Those are the ones that owe their existence to the kindness of others.
Quite often, people don’t choose to collect things. Who would decide deliberately, for instance, to gather a lifetime collection of photographs of, say, old outhouses? Or who would on purpose start out saying, “ I think I will collect — old dust cloths” Or “hey, rubber bands!” Yet, I know people who collect those kinds of things, through no choice of their own. Somebody gave them a pretty dustcloth, or a distinctive rubber band — and they hung on to it, and showed it to visitors as a curiosity, and that was that. Friends took over.
I lie. I do not know anyone who collects dustcloths or rubber bands. (I do believe there is, somewhere in my past, someone who collected photos of old outhouses, but I couldn’t tell you his name. Nor would I if I could.) But this column does dreadful things to me. I was desperate for examples, and, let this be one to you — I ended up telling lies. I apologize.
My point however was that so often collectors collect the things they collect not so much because they make a single rational decision to collect these things (”From now on, I plan to collect 16th-century ceremonial halberds”), but because other people choose to remember some distant spur-of-the-moment, unconsidered remark you made once in their presence. Like “Oh, isn’t that an attractive 16th century halberd?”
In other words, our collections are often unmotivated, growing more out of other people’s desperation, (”What in the world can I get her for Christmas?”), than out of some deep-rooted love for spittoons or fishing lures. Sometimes a mahjong tile seems to be the only thing that fills your need to find something to give to someone — but that can be the start of an illustrious collection.
I have two collections, and maybe more, that arise out of that simple motivation.
To begin with, I love animals. Always have, always will. There’s an old family story that, when I was three, my father came home from work one day and found me on our front porch swing, affably communing with a strange German shepherd twice my size. It was a shock to my mother inside the house when he pointed it out to her. To my sorrow, the dog ran away and I never saw him again.
Consequently, besides getting me a dog of my very own — see past column on Very Best Christmas Gifts Of My Entire Life — my parents bought me little china dogs from time to time, which have gone missing since. Therefore, as a grownup, it seemed very natural that occasionally, when MHTB and I went on vacation, I was attracted to little carved (affordable) animals in tourist shops. They filled two needs: my love of animals and my need to have something to remind me of the wonderful time we had had on that vacation. Of course, I have long since forgotten which animal goes with which vacation, but I ended up with quite a number of little, unhoused carved wooden animals, laid out precariously on the tops of bookcases. What I needed was an animal shelter.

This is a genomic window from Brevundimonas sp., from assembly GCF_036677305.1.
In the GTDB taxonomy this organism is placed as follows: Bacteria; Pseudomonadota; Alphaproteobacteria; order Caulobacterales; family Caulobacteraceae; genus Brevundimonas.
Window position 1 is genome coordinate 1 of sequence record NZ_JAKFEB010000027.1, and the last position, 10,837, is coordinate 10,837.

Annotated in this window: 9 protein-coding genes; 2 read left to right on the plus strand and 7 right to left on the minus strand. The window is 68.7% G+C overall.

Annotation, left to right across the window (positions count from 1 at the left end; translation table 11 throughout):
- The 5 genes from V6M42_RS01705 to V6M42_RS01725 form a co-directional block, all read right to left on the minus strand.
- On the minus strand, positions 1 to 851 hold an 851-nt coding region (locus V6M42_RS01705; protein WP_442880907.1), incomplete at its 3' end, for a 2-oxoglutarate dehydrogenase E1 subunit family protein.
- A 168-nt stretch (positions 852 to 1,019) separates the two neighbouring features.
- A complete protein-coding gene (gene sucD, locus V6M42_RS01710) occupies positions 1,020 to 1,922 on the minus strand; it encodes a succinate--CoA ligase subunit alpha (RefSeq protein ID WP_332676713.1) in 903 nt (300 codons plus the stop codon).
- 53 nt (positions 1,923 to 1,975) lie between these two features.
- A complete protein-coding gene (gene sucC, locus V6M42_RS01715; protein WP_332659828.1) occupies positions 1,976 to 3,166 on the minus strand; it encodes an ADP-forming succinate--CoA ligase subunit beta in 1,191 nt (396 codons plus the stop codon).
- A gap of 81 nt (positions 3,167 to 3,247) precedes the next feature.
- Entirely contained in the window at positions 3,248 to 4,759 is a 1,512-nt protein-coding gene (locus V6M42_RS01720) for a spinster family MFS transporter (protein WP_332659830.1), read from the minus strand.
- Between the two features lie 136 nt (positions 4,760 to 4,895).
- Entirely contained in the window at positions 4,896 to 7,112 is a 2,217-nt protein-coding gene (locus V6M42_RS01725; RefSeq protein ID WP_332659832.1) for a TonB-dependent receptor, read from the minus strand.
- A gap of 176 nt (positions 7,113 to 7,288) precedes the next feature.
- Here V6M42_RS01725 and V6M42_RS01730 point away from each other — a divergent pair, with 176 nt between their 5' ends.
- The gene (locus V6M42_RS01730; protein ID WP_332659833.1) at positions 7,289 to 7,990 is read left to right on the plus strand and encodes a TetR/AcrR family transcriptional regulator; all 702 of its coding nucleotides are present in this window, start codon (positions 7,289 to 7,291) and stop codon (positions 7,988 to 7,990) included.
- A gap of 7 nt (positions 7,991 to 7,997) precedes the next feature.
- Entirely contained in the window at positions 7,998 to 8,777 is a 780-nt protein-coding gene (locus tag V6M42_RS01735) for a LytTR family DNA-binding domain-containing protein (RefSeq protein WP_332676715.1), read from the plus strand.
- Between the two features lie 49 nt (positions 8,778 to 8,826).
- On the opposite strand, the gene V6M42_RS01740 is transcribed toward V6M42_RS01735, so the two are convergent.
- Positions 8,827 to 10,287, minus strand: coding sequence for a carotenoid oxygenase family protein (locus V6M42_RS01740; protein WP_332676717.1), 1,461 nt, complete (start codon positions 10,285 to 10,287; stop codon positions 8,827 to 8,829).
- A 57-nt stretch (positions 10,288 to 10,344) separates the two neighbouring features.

It was MHTB who figured out what to do. One year, as a Christmas gift for me, he went to a friend, Stanley Goodrich, who was wonderful with wood, and asked him to make a Noah’s Ark. Stan turned out a gorgeous one, perfect for displaying my beloved animals, and later for accommodating Noah himself fishing in a tiny rowboat, and Mrs. Noah, with a broom and a bouquet of flowers. (Much needed on the Ark, I’m sure.) Little figures, of course, which somebody else gave me on seeing my Ark. Along with a bunch of other animals that people gave me, when the Ark got their attention. And so the bunch grew into a — collection! Graciously gathered for me — by other people!
I owe much of my other collections to friends and relatives too,
Naturally, because of my close family ties to about a million ministers, I have a soft spot for churches. And apparently it seemed like a safe gift for people to give us at Christmas, or any other time, when for some reason they wanted to give us gift, bless their hearts. After a while, I got the idea, and started to collect some on my own, but we were on a budget, so I built my Cheap Church Collection mostly on the kindness of others. You’d be amazed at the beautiful churches you can get on cramped funds — I even have a couple from Europe, very small, very cheap, very precious. Brought back for me by friends and relatives.
Oh yes, and I have a collection of stuffed animals, the kind that turn into other things. As I remember, I bought only one of them myself. I now have about a dozen.
Thus it is that, so often, collections collect themselves.
We just house them.
Maude McDaniel is a Cumberland freelance writer. Her column appears on alternate Sundays in the Times-News.